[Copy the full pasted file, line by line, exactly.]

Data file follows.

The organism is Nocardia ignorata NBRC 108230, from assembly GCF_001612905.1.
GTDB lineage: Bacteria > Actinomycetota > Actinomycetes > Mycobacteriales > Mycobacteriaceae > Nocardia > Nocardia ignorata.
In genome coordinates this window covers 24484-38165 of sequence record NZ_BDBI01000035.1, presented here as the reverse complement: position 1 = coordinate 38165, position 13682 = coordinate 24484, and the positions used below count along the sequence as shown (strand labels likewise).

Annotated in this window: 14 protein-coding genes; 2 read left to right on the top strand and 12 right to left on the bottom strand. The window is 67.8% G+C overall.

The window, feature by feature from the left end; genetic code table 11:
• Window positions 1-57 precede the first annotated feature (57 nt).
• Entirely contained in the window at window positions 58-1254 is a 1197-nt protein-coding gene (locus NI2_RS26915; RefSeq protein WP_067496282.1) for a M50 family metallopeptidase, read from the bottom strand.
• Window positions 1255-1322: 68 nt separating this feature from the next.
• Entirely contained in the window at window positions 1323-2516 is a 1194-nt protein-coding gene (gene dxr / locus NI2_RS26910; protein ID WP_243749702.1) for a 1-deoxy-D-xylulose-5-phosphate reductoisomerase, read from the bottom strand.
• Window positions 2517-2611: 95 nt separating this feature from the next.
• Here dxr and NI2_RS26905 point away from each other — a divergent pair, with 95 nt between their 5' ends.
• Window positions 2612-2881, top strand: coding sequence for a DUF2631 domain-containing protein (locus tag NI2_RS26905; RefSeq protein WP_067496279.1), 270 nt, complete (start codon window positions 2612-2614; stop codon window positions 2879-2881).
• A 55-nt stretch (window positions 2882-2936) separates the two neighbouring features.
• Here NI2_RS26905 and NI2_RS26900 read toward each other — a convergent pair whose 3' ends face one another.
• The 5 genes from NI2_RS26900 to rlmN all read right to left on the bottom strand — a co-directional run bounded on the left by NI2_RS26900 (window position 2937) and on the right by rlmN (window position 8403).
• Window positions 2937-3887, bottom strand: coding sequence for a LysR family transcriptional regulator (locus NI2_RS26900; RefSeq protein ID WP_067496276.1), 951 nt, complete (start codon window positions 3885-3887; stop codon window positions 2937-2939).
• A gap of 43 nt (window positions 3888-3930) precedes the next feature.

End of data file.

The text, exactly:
The organism is Nocardia ignorata NBRC 108230, from assembly GCF_001612905.1.
GTDB lineage: Bacteria > Actinomycetota > Actinomycetes > Mycobacteriales > Mycobacteriaceae > Nocardia > Nocardia ignorata.
In genome coordinates this window covers 24484-38165 of sequence record NZ_BDBI01000035.1, presented here as the reverse complement: position 1 = coordinate 38165, position 13682 = coordinate 24484, and the positions used below count along the sequence as shown (strand labels likewise).

Annotated in this window: 14 protein-coding genes; 2 read left to right on the top strand and 12 right to left on the bottom strand. The window is 67.8% G+C overall.

The window, feature by feature from the left end; genetic code table 11:
• Window positions 1-57 precede the first annotated feature (57 nt).
• Entirely contained in the window at window positions 58-1254 is a 1197-nt protein-coding gene (locus NI2_RS26915; RefSeq protein WP_067496282.1) for a M50 family metallopeptidase, read from the bottom strand.
• Window positions 1255-1322: 68 nt separating this feature from the next.
• Entirely contained in the window at window positions 1323-2516 is a 1194-nt protein-coding gene (gene dxr / locus NI2_RS26910; protein ID WP_243749702.1) for a 1-deoxy-D-xylulose-5-phosphate reductoisomerase, read from the bottom strand.
• Window positions 2517-2611: 95 nt separating this feature from the next.
• Here dxr and NI2_RS26905 point away from each other — a divergent pair, with 95 nt between their 5' ends.
• Window positions 2612-2881, top strand: coding sequence for a DUF2631 domain-containing protein (locus tag NI2_RS26905; RefSeq protein WP_067496279.1), 270 nt, complete (start codon window positions 2612-2614; stop codon window positions 2879-2881).
• A 55-nt stretch (window positions 2882-2936) separates the two neighbouring features.
• Here NI2_RS26905 and NI2_RS26900 read toward each other — a convergent pair whose 3' ends face one another.
• The 5 genes from NI2_RS26900 to rlmN all read right to left on the bottom strand — a co-directional run bounded on the left by NI2_RS26900 (window position 2937) and on the right by rlmN (window position 8403).
• Window positions 2937-3887, bottom strand: coding sequence for a LysR family transcriptional regulator (locus NI2_RS26900; RefSeq protein ID WP_067496276.1), 951 nt, complete (start codon window positions 3885-3887; stop codon window positions 2937-2939).
• A gap of 43 nt (window positions 3888-3930) precedes the next feature.